No Seven Year Itch

This is my 7th cancerversary. And I am beyond happy to be here to type those words.

If there’s something I have learned these past years about cancerversaries, it is this. They are pretty much all the same but they are all different too. Each year, similar emotions are stirred. The memory of those words “highly suspicious of cancer” never fades, nor does the memory of feeling petrified. Petrified in its most pure sense, being frozen by fear, immobile, terrified and numb. The feeling of loss, that comes when faced with mortality. The knowledge that things can never return to they way they were before diagnosis. Yet, in seeming contradiction, I have found each cancerversary different. Some I have marked in quiet reflection and thankfulness. Some more analytical than others, and some more intense than others. None, not one has been celebratory. October is brimming with memories and landmark days as well as being compounded with the irony of Breast Cancer Awareness Month so I am surrounded by reminders both in my own head as well as all around me.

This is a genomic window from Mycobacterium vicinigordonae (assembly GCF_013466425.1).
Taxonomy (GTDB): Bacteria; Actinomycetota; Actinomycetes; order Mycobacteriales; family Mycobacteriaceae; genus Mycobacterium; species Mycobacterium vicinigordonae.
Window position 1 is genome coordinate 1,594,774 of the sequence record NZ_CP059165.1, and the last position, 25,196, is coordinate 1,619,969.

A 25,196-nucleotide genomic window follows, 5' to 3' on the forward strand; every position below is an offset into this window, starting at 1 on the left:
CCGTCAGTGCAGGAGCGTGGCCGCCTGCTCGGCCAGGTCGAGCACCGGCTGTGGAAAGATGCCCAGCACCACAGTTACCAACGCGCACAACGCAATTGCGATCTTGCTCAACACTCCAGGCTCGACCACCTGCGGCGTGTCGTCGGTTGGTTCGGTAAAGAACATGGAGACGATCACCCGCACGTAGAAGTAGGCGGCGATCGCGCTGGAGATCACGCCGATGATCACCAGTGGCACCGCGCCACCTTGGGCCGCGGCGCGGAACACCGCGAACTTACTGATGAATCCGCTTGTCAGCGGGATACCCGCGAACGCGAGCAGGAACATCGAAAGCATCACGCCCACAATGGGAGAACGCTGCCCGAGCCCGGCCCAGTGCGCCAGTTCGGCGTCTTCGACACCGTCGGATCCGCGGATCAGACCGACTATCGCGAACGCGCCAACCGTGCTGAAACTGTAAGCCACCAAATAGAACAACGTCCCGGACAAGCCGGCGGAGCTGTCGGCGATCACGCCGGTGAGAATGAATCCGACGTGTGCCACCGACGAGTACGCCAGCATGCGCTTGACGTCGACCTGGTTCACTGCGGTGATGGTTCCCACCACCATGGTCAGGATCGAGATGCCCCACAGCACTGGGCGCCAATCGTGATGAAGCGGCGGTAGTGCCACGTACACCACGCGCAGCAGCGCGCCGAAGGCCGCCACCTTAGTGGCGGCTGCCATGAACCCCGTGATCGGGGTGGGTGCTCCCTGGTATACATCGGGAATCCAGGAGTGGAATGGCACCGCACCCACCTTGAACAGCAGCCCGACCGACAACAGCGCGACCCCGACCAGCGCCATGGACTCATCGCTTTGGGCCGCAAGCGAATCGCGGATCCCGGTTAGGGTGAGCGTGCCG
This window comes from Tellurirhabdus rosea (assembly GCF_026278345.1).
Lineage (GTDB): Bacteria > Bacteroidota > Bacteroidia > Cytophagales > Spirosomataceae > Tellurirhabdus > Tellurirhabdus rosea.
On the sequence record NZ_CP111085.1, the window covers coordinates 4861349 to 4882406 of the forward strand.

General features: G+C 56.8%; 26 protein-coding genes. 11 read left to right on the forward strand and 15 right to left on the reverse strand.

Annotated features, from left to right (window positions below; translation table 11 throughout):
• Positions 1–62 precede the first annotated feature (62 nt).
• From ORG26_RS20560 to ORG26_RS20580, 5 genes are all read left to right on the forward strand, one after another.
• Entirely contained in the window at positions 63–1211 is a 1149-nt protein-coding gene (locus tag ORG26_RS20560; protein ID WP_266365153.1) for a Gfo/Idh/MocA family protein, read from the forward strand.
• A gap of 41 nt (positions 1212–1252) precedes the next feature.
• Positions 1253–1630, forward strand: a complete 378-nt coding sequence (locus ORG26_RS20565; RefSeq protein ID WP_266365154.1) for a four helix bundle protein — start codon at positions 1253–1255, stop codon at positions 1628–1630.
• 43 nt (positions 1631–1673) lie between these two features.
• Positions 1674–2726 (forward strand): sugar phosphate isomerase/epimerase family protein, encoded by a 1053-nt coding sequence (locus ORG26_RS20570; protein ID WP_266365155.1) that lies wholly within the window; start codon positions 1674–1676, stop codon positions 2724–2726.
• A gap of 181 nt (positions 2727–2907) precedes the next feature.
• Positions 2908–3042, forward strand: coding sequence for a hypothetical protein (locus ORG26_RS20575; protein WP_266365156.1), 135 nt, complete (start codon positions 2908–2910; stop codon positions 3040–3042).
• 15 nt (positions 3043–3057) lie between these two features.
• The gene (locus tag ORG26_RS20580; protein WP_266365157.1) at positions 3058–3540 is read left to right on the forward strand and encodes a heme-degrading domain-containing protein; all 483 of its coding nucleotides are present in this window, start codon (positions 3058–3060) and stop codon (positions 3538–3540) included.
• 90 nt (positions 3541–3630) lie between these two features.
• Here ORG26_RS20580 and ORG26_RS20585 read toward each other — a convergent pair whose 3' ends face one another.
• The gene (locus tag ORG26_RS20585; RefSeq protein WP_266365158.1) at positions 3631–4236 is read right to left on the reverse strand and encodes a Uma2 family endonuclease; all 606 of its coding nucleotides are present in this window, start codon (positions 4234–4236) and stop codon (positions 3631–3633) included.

October also marks the time of the Big Check. Usually I roll up at Counter No 2 of my familiar Bangkok hospital, am greeted like a long lost friend and find myself on a conveyor belt of blood draws, scans, x-ray, mammo and vitals before seeing my dream team who unravel the mysteries held in the various tests. That’s usually when the tears start, while sitting waiting to wrap up the final paperwork and leave the hospital. An overwhelmingly emotional mix of relief, grief, release of tension as I find myself connected, sometimes a little less directly than others, with NED, No Evidence of Disease.